Jesus Is Risen! So What?

As we enter Holy Week, culminating in Easter this coming Sunday, BioLogos is publishing a number of short online articles about the resurrection of Jesus under the general rubric of “Resurrection: Answering the Skeptics.”

Resurrection.” Giovanni Bellini (1479)

I have contributed a couple of these articles, both of which have been published today.

Why Is the Resurrection of Jesus Important?

The first one is called “Why Is the Bodily Resurrection of Jesus Important for Christian Faith?

My approach is to view the resurrection as testimony to God’s valuation of the embodied nature of reality, which is evident in creation, the incarnation, and the new creation. In connection with the new creation, I draw on Paul’s notion of the resurrection of Jesus as the “firstfruits” of a harvest that is to come.

You can read the article here, including the discussion that ensued.

What Do We Do with the Multiple Accounts of Jesus’s Resurrection?

My second piece is called “Why Are There Multiple Accounts of Jesus’s Resurrection in the Bible?” Here I’ve tried to explain why the various accounts of the resurrection in the Gospels (which don’t quite harmonize with each other) isn’t a problem for me, but actually makes them more believable.

Facebook Live Discussion of the Resurrection

These two articles, along with others, are meant to lead up to the Facebook Live event this evening at 7:00 pm EST that BioLogos is hosting. As I explained in my blog posted last week, I will be joining three other Christians (one philosopher and two scientists) to answer questions about the significance of the resurrection.

You can join the discussion by going to the BioLogos Facebook page.

Can a Scientist Believe in the Resurrection?

In preparation for this event, you might be interested in reading some of the other BioLogos articles on the resurrection.

Yesterday BioLogos posted a two-part article called “Can a Scientist Believe in the Resurrection?”

In Part 1 four scientists responded to the following question:

As a scientist, you are trained to be skeptical about extraordinary claims—and the Resurrection is definitely an extraordinary claim. On what basis do you accept this claim as true?

In Part 2 three scientists responded to a related question:

Is belief in the Resurrection unscientific? What would you say to someone who challenges your scientific credentials because you believe that a dead man walked out of the grave?

N. T. Wright on the Resurrection

On the topic of the resurrection, I especially recommend Jim Stump’s “Still Surprised by Easter,” in which he shares what he (the senior editor at BioLogos) learned from reading N. T. Wright’s book The Resurrection of the Son of God over the Lenten season a few years ago.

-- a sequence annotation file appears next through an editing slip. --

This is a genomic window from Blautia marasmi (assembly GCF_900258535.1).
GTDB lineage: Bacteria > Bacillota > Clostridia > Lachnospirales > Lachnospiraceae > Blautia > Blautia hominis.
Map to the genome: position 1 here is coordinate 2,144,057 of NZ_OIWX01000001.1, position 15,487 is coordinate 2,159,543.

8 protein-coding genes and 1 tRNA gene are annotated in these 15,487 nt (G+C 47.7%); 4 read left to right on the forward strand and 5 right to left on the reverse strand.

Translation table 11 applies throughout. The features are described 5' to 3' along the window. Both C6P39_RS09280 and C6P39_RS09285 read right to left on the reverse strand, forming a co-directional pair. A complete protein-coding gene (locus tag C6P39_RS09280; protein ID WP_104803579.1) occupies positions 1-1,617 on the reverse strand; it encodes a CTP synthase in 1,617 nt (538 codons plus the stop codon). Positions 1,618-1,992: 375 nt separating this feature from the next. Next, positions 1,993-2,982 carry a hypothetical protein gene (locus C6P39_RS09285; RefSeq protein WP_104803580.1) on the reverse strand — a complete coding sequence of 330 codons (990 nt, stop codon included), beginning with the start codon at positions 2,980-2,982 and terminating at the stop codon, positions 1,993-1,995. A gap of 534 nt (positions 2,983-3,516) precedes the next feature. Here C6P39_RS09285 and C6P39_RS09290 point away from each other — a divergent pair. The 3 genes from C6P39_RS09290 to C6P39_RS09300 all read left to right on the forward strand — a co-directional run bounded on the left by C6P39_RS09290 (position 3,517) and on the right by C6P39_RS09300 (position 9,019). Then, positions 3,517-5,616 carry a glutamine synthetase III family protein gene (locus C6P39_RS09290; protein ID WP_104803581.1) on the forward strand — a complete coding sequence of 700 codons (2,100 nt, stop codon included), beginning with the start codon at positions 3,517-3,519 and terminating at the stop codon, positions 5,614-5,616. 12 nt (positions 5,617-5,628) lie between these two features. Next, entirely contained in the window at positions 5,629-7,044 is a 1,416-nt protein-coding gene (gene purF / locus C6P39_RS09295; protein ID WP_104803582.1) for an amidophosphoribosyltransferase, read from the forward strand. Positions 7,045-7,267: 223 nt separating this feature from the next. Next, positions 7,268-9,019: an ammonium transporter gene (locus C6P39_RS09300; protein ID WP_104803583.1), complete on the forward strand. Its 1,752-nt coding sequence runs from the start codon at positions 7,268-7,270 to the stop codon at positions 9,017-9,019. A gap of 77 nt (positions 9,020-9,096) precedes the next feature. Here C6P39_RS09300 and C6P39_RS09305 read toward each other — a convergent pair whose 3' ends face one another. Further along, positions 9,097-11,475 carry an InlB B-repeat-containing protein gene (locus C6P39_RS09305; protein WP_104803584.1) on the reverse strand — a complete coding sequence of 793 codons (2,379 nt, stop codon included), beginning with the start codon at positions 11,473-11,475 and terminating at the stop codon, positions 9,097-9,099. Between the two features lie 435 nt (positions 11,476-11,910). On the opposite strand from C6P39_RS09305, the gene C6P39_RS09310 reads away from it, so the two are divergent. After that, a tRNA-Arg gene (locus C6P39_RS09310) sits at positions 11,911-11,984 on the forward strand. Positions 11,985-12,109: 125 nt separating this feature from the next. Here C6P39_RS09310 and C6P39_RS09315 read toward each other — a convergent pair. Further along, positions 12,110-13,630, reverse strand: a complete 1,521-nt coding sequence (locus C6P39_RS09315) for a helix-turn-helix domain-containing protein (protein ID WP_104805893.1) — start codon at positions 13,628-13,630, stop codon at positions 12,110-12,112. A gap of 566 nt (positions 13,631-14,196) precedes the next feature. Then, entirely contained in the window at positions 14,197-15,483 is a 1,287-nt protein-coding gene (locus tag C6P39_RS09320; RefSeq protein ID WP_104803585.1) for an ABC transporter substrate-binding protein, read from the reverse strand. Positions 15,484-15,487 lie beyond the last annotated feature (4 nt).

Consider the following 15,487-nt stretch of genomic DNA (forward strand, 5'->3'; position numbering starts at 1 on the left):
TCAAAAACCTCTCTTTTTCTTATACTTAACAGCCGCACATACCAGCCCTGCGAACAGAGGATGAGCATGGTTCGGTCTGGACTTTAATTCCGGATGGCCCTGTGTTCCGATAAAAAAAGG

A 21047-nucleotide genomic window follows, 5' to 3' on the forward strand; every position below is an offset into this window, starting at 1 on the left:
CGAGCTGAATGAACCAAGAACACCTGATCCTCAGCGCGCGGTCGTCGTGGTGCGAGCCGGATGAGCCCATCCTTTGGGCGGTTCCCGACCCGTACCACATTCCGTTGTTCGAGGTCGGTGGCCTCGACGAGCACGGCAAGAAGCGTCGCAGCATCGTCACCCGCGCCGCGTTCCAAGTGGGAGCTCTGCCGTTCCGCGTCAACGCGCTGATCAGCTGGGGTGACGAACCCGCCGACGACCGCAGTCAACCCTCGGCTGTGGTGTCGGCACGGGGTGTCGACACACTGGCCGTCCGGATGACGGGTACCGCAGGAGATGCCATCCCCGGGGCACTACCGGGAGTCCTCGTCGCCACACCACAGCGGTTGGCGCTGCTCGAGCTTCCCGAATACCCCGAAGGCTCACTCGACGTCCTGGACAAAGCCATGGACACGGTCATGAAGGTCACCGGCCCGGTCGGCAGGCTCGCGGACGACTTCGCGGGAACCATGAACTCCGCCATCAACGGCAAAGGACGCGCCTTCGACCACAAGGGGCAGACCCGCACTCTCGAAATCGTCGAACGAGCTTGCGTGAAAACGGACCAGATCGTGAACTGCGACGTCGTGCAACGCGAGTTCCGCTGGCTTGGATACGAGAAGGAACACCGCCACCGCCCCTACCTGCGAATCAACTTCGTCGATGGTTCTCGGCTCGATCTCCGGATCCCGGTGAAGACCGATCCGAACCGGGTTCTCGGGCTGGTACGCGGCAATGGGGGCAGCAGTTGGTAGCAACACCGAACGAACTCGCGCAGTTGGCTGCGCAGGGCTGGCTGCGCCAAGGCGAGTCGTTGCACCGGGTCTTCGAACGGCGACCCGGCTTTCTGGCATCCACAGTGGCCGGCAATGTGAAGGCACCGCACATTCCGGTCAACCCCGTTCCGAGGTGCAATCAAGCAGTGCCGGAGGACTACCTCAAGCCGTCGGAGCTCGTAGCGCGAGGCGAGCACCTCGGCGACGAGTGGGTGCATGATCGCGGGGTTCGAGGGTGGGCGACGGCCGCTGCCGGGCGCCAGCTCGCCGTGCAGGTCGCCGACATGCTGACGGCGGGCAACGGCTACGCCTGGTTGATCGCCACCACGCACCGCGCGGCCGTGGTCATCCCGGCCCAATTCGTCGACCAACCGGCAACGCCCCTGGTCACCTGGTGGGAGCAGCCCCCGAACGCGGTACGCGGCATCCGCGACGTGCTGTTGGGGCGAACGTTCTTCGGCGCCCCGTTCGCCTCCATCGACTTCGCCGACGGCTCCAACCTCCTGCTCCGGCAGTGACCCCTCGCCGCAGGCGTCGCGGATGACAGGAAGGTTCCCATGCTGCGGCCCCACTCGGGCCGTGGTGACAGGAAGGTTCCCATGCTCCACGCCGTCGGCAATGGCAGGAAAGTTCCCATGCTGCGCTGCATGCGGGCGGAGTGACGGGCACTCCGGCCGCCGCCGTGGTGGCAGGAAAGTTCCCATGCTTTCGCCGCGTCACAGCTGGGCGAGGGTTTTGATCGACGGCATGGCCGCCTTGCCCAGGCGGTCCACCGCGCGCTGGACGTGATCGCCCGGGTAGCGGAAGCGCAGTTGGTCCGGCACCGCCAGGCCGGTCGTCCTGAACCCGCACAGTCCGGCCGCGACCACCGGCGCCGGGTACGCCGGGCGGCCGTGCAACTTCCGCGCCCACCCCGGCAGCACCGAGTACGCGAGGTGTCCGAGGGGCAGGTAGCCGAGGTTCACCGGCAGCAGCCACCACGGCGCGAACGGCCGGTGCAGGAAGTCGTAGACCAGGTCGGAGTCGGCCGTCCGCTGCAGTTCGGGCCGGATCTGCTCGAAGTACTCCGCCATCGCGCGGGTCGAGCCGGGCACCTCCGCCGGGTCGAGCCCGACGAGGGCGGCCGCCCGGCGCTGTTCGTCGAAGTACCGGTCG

I myself found Wright’s book extremely helpful when I was working on A New Heaven and a New Earth.

More on Science and the Resurrection

If you want to read a bit more, there is an excellent article on the BioLogos website called “Does Modern Science Make Miracles Impossible?” The author clearly shows that it is entirely coherent to accept that God usually works through natural processes and yet sometimes (as a sign of the coming Kingdom) brings about events that cannot be explained by natural processes.

The implication is that David Hume’s famous argument against the possibility of miracles is not really an argument, but simply a disposition.

This is precisely the thrust of an older, but illuminating article on the BioLogos website by historian Rick Kennedy called “Did David Hume ‘Banish’ Miracles?” I highly recommend this article for anyone (not just philosophers) interested in the topic.

And BioLogos just reprinted a helpful piece from the Huffinton Post called “Does the Resurrection Contradict Science?

I wish you good reading.

And I look forward to interacting with anyone interested tonight on Facebook Live.

 

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Why I’m Blogging on Biblical Faith and Evolution

My first blog post for BioLogos, entitled Why Christians Don’t Need to Be Threatened by Evolution, has been getting lots of comments, not only on the BioLogos website, but also on my Facebook page, and on other Facebook pages which have shared the post.

I added a comment to one of these pages, where the discussion was becoming a bit heated. This is what I posted:

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Perhaps I should make it clear that my BioLogos blogs are not written to try and convince anyone who is adamantly opposed to my views. I have been both a philosopher and a teacher for long enough to know that two people with adamantly divergent positions who simply want to win an argument can’t have a genuine conversation.